Infographic summarising twelve significant chemistry stories from 2022. More detail on each is provided in the text of the post below.
Click to enlarge

For the first time since the onset of the pandemic, COVID’s domination of the science news cycle waned in 2022. The focus increasingly shifted to the longer-term crisis we face: that of climate change and taking steps to make components of our modern lives more sustainable. This graphic summarises some of the key chemistry news over the past year, with more detail and links to related articles below.

Concerns over increasing atmospheric methane
While increasing carbon dioxide levels in the atmosphere continue to cause alarm, this year researchers also highlighted concerns about another potent greenhouse gas: methane. Methane’s global warming potential is 25 times that of carbon dioxide, and though its atmospheric lifetime is around 10 times lower, news that 2021 saw a record rise of 17 parts per billion of methane in the atmosphere caused concern. 30% of methane emissions are caused by the production and use of fossil fuels and further research this year showed that the venting of methane from oil and gas production sites is higher than was thought.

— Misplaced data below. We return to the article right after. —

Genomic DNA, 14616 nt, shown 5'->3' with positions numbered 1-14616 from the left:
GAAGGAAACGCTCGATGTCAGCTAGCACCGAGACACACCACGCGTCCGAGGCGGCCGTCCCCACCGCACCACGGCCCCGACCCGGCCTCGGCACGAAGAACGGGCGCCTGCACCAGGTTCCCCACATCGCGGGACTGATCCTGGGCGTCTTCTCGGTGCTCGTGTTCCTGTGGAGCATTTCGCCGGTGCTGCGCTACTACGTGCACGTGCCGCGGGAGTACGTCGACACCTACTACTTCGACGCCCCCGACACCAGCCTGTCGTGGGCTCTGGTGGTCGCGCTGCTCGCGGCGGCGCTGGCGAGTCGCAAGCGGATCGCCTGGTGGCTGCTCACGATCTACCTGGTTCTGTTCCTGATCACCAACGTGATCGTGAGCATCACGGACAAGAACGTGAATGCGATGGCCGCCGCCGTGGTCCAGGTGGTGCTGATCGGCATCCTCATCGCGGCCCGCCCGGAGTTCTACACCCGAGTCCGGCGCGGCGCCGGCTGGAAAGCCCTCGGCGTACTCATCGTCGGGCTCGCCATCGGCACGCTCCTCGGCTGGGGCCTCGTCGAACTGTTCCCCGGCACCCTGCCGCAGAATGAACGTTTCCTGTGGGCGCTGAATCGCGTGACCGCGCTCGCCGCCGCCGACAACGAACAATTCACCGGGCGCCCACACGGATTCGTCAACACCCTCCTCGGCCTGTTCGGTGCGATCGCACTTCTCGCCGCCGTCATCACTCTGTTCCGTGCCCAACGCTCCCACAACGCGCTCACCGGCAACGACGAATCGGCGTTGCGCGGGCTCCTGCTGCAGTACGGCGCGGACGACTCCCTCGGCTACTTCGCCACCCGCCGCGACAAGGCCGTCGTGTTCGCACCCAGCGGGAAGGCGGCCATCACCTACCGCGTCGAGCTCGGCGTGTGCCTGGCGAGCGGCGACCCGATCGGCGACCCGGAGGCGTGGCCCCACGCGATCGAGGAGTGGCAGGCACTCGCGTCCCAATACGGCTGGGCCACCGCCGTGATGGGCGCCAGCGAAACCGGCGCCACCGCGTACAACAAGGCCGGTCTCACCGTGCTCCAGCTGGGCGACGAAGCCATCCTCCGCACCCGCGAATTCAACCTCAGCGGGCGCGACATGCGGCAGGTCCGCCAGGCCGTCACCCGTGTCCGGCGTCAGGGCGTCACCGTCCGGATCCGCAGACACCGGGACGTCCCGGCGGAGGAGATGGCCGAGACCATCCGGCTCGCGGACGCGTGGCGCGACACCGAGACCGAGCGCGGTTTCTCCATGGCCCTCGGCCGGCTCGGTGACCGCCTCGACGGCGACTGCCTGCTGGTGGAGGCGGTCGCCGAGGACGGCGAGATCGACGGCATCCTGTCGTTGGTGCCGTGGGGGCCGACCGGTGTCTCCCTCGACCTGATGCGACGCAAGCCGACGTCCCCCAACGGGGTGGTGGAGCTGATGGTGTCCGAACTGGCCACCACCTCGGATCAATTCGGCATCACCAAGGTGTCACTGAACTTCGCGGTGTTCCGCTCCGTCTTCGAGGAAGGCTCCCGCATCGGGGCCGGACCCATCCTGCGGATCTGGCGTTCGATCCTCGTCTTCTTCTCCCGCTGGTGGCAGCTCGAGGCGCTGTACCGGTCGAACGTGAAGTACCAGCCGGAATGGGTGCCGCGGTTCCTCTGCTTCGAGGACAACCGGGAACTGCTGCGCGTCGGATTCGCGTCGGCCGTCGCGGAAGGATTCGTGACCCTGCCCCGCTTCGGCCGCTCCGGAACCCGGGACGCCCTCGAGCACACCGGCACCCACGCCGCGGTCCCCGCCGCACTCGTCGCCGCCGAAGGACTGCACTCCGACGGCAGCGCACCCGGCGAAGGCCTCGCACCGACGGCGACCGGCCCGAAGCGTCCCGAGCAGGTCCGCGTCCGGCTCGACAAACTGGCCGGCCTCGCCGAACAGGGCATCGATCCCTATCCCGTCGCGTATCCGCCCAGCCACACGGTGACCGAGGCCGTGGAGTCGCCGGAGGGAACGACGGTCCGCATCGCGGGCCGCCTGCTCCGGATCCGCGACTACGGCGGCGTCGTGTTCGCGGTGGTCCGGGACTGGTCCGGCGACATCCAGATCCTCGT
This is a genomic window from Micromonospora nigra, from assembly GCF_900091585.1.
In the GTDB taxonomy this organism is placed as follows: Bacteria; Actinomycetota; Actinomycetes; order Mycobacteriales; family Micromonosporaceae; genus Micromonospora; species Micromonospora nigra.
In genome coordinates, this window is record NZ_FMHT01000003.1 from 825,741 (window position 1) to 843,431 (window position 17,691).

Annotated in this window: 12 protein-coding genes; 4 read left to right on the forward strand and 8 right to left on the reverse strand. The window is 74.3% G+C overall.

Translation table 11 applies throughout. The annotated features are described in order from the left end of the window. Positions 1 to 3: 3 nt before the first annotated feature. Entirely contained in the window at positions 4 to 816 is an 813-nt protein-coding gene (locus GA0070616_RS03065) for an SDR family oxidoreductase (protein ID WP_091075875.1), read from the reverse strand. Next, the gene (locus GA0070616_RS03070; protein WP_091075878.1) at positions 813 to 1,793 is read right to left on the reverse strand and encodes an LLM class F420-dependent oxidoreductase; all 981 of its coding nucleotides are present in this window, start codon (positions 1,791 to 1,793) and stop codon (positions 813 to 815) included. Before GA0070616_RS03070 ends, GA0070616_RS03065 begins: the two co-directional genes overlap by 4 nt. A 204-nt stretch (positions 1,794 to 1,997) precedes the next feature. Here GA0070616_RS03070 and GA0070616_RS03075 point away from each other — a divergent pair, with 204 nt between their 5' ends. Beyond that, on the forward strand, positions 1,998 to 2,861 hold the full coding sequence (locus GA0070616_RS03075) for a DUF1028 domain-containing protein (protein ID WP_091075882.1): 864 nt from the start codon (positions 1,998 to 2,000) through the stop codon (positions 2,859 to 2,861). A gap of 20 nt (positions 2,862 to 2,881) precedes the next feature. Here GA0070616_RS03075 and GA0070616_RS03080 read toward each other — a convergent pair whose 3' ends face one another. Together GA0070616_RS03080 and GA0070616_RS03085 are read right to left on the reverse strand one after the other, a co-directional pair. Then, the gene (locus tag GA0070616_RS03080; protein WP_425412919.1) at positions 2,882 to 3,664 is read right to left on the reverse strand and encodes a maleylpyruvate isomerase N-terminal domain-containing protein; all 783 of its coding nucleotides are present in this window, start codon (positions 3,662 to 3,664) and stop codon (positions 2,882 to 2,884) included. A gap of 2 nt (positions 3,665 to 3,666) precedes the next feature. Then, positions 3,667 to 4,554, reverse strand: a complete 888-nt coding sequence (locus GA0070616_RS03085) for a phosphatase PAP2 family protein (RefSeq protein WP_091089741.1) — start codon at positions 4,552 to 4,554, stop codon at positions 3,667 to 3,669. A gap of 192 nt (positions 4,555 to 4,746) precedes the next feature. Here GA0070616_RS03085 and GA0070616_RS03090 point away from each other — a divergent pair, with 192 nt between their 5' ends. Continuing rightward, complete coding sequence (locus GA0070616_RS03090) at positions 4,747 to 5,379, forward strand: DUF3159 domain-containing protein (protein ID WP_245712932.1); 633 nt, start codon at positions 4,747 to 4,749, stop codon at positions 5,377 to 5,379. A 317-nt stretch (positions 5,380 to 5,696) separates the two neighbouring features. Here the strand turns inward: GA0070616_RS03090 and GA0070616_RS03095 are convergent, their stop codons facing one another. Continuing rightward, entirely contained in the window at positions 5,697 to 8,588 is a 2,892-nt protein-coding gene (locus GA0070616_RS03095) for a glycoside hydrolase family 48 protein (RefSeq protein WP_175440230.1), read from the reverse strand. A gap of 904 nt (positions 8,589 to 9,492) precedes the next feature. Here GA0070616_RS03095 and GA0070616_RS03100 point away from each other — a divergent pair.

Wildfires set back ozone layer recovery
Research this year showed that the severe Australian wildfires in 2019 and 2020 significantly impacted atmospheric concentrations of ozone. The ozone layer has been recovered from the now banned use of ozone-depleting chemicals for decades, but the effects of the wildfires are estimated to have set back this recovery by 10 years.

Click chemistry wins Nobel Prize in Chemistry
The 2022 Nobel Prize in Chemistry was awarded jointly to Carolyn R. Bertozzi, Morten Meldal and K. Barry Sharpless for their development of click chemistry and bioorthogonal chemistry. Click chemistry snaps together small molecular building blocks using easily achievable reaction conditions and avoiding unwanted byproducts. Bioorthogonal chemistry takes this one step further and carries out these reactions in living cells without affecting their normal chemistry. There’s more detail in the explainer graphic I made when the prize was announced.

New prefix for the mass of an electron
If you’ve gotten tired of remembering the correct power of ten for the mass of an electron in grams, despair no longer, because thanks to the introduction of a series of new prefixes for very large and very small numbers, you can now just say that the mass of an electron is around 1 rontogram. Quectograms (ten to the power of minus 30) are available for even smaller stuff.